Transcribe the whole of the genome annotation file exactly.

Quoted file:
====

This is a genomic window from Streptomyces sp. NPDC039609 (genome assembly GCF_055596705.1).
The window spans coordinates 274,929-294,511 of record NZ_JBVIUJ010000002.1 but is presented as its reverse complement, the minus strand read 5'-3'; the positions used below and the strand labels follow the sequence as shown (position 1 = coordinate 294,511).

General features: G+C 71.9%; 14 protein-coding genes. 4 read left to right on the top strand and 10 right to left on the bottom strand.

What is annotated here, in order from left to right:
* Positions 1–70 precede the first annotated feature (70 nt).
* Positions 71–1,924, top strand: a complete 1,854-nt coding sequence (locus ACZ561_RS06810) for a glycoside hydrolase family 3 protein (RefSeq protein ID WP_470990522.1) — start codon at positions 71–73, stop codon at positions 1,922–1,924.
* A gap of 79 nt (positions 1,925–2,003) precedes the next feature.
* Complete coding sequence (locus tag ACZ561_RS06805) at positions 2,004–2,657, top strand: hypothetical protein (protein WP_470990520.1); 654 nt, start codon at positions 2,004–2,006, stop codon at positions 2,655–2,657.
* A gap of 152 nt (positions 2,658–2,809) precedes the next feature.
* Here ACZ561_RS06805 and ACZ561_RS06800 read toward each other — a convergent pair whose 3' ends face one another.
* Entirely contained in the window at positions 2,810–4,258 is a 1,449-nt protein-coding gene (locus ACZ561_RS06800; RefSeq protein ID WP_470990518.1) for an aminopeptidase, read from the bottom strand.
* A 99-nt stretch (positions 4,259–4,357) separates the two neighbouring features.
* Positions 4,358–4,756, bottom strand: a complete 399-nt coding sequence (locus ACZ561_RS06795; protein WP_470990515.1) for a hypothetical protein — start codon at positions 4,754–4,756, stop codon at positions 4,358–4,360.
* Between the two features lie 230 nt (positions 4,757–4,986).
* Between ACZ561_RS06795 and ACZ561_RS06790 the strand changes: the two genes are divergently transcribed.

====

This is a genomic window from Streptomyces sp. NPDC039609 (genome assembly GCF_055596705.1).
The window spans coordinates 274,929-294,511 of record NZ_JBVIUJ010000002.1 but is presented as its reverse complement, the minus strand read 5'-3'; the positions used below and the strand labels follow the sequence as shown (position 1 = coordinate 294,511).

General features: G+C 71.9%; 14 protein-coding genes. 4 read left to right on the top strand and 10 right to left on the bottom strand.

What is annotated here, in order from left to right:
* Positions 1–70 precede the first annotated feature (70 nt).
* Positions 71–1,924, top strand: a complete 1,854-nt coding sequence (locus ACZ561_RS06810) for a glycoside hydrolase family 3 protein (RefSeq protein ID WP_470990522.1) — start codon at positions 71–73, stop codon at positions 1,922–1,924.
* A gap of 79 nt (positions 1,925–2,003) precedes the next feature.
* Complete coding sequence (locus tag ACZ561_RS06805) at positions 2,004–2,657, top strand: hypothetical protein (protein WP_470990520.1); 654 nt, start codon at positions 2,004–2,006, stop codon at positions 2,655–2,657.
* A gap of 152 nt (positions 2,658–2,809) precedes the next feature.
* Here ACZ561_RS06805 and ACZ561_RS06800 read toward each other — a convergent pair whose 3' ends face one another.
* Entirely contained in the window at positions 2,810–4,258 is a 1,449-nt protein-coding gene (locus ACZ561_RS06800; RefSeq protein ID WP_470990518.1) for an aminopeptidase, read from the bottom strand.
* A 99-nt stretch (positions 4,259–4,357) separates the two neighbouring features.
* Positions 4,358–4,756, bottom strand: a complete 399-nt coding sequence (locus ACZ561_RS06795; protein WP_470990515.1) for a hypothetical protein — start codon at positions 4,754–4,756, stop codon at positions 4,358–4,360.
* Between the two features lie 230 nt (positions 4,757–4,986).
* Between ACZ561_RS06795 and ACZ561_RS06790 the strand changes: the two genes are divergently transcribed.